• 12-cm-Zeiss Camera with an Astro-Tessar objective (60cm focal length).

    Astrophotographic Refractor, optics: 19cm-Merz of

    Fig. 10a. Astrophotographic Refractor, optics: 19cm-Merz of Munich, mounting: Carl Bamberg of Berlin (1923), and two Zeiss cameras, Bosscha Observatory (© Voûte, 1933)


    37-cm-Refractor, optics: Bernhard Schmidt of Hambu

    Fig. 10b. 37-cm-Refractor, optics: Bernhard Schmidt of Hamburg (1927), mounting: Carl Bamberg of Berlin, Bosscha Observatory (© Voûte, 1933)


     

  • 37-cm-Refractor, mounting: Carl Bamberg of Berlin, optics: Bernhard Schmidt of Hamburg (1927), Prof. Ejnar Hertzsprung (1873--1967) pointed out that the 37cm visual objective (700cm focal length) was made by Bernhard Schmidt.
     
  • 90-mm-Transit instrument, constructed by Carl Bamberg of Berlin (broken-axis type, focal length of 92cm), donated by R.A. Kerkhoven.
    This instrument has been used for surveying by the Geodetic Section of the Topographie Service (1923 to 1926), with a fixed and a movable-wire micrometer, and the necessary double-level arrangement, so that it can be used for Talcott observations.

    51-cm-Schmidt telescope (1958), Bosscha Observator

    Fig. 11. 51-cm-Schmidt telescope (1958), Bosscha Observatory (© Bosscha)

  • 51-cm-Schmidt telescope (51cm/71cm, f=1.27m, f/2.5), 1958 (Bima Sakti), with a field of 5° x 5°,
    through a UNESCO project that was started in 1951 by van Albada, the optics for the Schmidt-telescope were donated and made by Yerkes Observatory under the supervision of Gerrit Pieter Kuiper (1905--1973), a former Leiden astronomer; the mechanical parts were contracted by the Indonesian government with the engineering firm Rademakers of Rotterdam, under the supervision of Ir. B.G. Hooghoudt of Leiden -- with the help of Jan Hendrik Oort (1900--1992) of Leiden.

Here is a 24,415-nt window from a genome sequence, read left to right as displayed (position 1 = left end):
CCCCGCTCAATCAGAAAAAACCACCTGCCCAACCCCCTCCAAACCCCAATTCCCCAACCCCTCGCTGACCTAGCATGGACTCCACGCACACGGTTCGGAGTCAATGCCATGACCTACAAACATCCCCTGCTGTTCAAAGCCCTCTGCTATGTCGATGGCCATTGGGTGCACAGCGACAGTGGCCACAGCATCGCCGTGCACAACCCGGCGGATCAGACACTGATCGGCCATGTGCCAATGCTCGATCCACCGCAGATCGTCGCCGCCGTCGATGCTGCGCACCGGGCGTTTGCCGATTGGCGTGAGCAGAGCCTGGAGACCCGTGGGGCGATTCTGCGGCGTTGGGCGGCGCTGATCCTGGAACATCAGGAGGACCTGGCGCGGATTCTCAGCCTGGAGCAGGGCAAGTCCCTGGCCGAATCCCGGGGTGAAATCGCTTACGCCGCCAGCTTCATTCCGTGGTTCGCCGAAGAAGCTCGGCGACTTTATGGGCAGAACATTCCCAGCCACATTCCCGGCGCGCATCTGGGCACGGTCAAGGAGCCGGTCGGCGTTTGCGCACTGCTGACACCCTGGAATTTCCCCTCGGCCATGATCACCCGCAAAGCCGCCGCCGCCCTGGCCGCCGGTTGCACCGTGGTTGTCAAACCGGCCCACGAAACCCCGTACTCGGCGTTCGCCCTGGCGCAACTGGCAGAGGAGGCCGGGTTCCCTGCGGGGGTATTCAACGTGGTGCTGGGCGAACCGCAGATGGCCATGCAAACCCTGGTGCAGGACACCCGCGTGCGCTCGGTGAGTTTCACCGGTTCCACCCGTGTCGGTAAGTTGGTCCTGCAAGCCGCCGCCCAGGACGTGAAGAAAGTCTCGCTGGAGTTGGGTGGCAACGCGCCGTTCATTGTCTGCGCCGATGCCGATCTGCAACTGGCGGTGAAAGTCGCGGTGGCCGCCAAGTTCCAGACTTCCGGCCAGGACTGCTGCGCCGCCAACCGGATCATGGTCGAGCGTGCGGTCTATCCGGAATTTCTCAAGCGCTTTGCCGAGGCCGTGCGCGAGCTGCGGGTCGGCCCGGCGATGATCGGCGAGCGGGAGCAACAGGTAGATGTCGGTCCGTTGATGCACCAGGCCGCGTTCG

In addition a 6° objective prism was used for spectroscopic work, dispersion of 312 Å per mm.
    1960 first light: Survey of Hydrogen emission-line stars in the direction of the galactic center, also for class M stars, and Wolf-Rayet stars.

    Modern instruments

    • Cassegrain 45-cm-reflecting telescope, GOTO (1988/89), donated from Japan, used with spectrometer
       
    • 13-cm-Unitron-Refractor -- replaced by 28-cm-Schmidt-Cassegrain-Reflector (f/6.3) -- STEVia telescope (Survey Telescope for Exoplanet and Variable star), 2013
    • GAO-ITB RTS (Remote Telescope System), 28-cm-Schmidt-Cassegrain-Reflector with Spectrograph NEO - R1000 (2005)
    • 36-cm-Bosscha Robotic Telescope (BRT), f/7.2 with CCD, for detecting NEA (Near Earth Asteroid)
      Surya Telescope -- Solar Telescope with 3 Coronado and 3 different filters (H-α, Calcium II, and white light)

      Radio Telescopes, 6m Hidrogen and small 2.3m, BossRadio Telescopes, 6m Hidrogen and small 2.3m, Boss

      Fig. 12a,b. Radio Telescopes, 6m Hidrogen and small 2.3m, Bosscha Observatory (© Wikipedia 3, ArdWar

    • Telescope Radio Hidrogen (diameter of 6m), 21cm
    • SRT (Small Radio Telescope), 2.3m Bosscha radio telescope, designed by the MIT-Haystack Observatory and made by Cassi Corporation
    • JOVE Radio telescope (dual-dipole array antenna), designed by NASA JOVE Radio Project that is intended to observe radio bursts from Jupiter and Type III solar bursts.

    Measuring apparatus

    • Zeiss Stereocomparator of large type, fitted with a "blink"-microscope, photographic plates 30 x 30 cm.
    • Gaertner measuring machine of the weil known pattern designed by Frank Schlesinger (1871--1943) for measuring parallax plates.
    • Hartmann photometer -- Moll thermopile photometer, Carl Bamberg of Berlin:
      used for photometric measurements we have an instrument which can be used as a Hartmann photometer for measuring the blackness of extrafocal images. After changing certain attachments it can be used as a thermopile photometer with a Moll Vacuum thermopile and a Moll galvanometer.